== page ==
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Populism, poison, and The Party: the big stories of 2018

The year 2018 was a killer, here’s what came across The Interpreter’s desk.

Populism, poison, and The Party: the big stories of 2018
Published 17 Dec 2018   Follow @lowyinstitute

The year 2018 was a killer, here’s what came across The Interpreter’s desk.

Getting away with murder: lies, damned lies, and Chinese police statistics

Serving the Party does not always equate with serving justice.


The comic opera of Italy’s election

Should Italy turn a shade of populist or nationalist, will we see yet another crisis in Europe?


Zucker punched

Facebook is unlikely to have been as surprised by the Cambridge Analytica revelations, as Zuckerberg has claimed.


Skripal: the weight of evidence

The alternatives to Russian culpability in the nerve agent attack strain credulity.

The peril of North Korea’s charm offensive

The US and South Korea must be wary about Pyongyang dangling the strings.

The many questions about China’s Vanuatu ambition

Talk of a Chinese military base in Vanuatu should provoke tough questions in Australia, but not undue alarm.


Trump–Kim summit: what’s in the venue?

Singapore, Panmanjom, Ulaanbataar or anywhere else, deciding where the leaders meet will broadcast an important signal.

Mourning Cambodia’s press freedom

The media crackdown continues with the sacking of the country’s last independent newspaper editor.

Can Europe salvage the Iran deal?

The EU had more than a year to plan, but instead sought to downplay Trump’s statements and appease him.

Surabaya and the ISIS family

From the beginning, ISIS has been a family affair.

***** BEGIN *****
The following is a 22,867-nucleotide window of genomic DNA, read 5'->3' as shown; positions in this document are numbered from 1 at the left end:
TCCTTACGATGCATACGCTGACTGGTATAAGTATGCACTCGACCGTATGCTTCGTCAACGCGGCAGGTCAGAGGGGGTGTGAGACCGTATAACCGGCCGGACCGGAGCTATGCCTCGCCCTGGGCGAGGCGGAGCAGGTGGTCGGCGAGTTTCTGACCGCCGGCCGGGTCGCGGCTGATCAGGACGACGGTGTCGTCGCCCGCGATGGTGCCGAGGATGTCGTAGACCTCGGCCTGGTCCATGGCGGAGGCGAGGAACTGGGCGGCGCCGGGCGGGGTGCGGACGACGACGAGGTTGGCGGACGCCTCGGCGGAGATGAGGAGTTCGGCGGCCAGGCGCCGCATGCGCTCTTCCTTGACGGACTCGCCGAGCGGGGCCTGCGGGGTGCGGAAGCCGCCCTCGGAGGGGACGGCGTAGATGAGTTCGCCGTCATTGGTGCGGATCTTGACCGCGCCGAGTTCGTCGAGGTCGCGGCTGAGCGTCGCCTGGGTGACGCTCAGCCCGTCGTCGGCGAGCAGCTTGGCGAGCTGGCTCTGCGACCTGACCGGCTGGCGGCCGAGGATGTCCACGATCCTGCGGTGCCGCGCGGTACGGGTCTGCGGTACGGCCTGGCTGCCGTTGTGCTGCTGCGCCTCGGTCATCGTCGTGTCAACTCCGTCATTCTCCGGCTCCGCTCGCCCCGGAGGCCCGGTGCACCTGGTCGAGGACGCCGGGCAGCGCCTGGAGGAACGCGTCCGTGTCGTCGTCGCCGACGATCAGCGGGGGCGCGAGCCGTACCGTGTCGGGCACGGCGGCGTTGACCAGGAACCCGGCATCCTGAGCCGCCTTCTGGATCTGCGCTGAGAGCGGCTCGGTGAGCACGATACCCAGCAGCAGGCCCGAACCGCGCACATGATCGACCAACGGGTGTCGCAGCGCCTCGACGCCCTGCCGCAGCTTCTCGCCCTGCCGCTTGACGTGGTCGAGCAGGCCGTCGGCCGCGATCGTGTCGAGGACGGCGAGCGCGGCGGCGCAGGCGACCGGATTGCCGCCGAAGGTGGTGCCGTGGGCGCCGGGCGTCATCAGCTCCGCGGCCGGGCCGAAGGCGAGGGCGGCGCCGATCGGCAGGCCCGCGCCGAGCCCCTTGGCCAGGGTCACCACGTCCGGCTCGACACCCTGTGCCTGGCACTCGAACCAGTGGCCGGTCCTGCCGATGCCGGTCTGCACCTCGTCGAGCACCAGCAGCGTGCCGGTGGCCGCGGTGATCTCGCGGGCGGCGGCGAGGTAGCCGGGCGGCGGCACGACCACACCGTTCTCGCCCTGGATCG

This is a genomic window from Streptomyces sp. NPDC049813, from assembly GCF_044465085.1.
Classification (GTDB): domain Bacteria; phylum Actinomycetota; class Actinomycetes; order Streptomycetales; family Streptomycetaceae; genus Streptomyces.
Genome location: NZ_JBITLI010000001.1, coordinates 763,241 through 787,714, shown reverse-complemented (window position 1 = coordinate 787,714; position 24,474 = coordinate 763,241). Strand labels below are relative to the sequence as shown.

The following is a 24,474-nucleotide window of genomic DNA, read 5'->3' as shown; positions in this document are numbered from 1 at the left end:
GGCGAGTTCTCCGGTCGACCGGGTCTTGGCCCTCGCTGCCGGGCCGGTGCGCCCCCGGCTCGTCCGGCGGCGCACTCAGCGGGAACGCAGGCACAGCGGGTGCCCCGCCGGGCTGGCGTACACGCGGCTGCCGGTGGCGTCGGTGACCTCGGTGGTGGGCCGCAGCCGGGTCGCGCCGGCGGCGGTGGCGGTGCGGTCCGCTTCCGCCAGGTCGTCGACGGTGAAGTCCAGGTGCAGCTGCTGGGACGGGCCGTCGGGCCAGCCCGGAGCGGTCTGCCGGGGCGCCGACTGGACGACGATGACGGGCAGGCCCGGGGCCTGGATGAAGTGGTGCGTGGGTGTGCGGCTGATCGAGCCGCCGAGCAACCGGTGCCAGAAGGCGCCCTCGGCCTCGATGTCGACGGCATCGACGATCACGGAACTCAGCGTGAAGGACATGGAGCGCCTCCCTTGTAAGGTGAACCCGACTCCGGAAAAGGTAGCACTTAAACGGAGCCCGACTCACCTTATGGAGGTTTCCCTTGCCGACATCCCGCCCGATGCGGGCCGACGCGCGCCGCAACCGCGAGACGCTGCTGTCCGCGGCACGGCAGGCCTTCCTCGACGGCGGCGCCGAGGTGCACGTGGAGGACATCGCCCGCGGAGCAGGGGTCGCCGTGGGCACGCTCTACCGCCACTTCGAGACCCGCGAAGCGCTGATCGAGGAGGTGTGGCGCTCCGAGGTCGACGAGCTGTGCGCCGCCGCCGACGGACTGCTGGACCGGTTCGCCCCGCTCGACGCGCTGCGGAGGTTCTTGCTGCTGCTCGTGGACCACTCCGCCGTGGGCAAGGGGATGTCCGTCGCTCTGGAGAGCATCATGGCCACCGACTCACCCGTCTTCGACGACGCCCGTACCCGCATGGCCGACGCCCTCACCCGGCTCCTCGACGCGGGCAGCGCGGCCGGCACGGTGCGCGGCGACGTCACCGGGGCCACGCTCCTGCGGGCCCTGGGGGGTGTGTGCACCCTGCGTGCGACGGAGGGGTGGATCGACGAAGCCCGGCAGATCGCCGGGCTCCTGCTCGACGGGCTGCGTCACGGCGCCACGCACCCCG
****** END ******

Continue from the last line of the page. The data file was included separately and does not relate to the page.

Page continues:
The photos that go down in history

Theatricality, frisson, an unguarded glimpse behind closed doors – the art of a momentous political photograph.


Novichok poisoning and the test for Britain

The difficulty for the UK now is in crafting a fresh response to the continued effects of Russia’s brazen attack.

Syria: extinguishing the flame of the revolution

Bashar al-Assad faces more challenges, but momentum in military campaigns is a difficult thing to stop.

Thai cave rescue: no country for Wild Boars

Attention has turned to the “stateless” problem of three of the boys, their coach, and maybe 3 million more in Thailand.

Myanmar’s fourth estate

The trial of two Reuters reporters is a sign of a withering local press and the rise of social media rumourmongering.


The women taking on spycams in South Korea

Growing grass-roots action by Korean individuals and businesses is being taken against female sexual harassment.

The world won’t wait for Scott Morrison

After an extraordinary week at home, the new PM will need to contend with a pressing international calendar.


No safe return for Rohingya refugees

A larger struggle over the “soul” of the Myanmar state and society greatly limits the scope for international influence.

What Canberra’s turmoil means for foreign policy

Scott Morrison’s new government shows considerable continuity in both personnel and approach for Australia in the world.


Where’s Jamal?

The bizarre disappearance of Washington Post journalist Jamal Khashoggi could complicate Saudi relations with the West.

Courting supreme mistrust

Where India’s Supreme Court has grown in stature, partisan bickering may undermine the US Supreme Court for years.

Decoding the bombshell story for China

Right or wrong, claims Beijing hacked computer chips has accelerated a push to cut out China from US supply chains.

Friends like these … allies and the Pence speech

The US may have to adjust its goals and means to obtain full allied support for its China policy, and what about Trump?

The last man executed in Singapore, until the next

Singapore doubles down as Malaysia retreats from the death penalty.


The Merkel legacy – a study in shades

Success and failure mark all careers in high office. Angela Merkel could often persuade, but not always inspire.

China: re‑engineering the Uighur

The re-education camps represent one of the visible planks of an overarching attack on Uighur identity.

US midterms: the no‑joke elections

Is anything short of a punishing defeat for Republicans actually an endorsement of Donald Trump?


Playing the hostage card: the Meng Wanzhou & Michael Kovrig cases

China’s tit-for-tat diplomacy with Canada has a recent precedent, yet Donald Trump is hardly helping.

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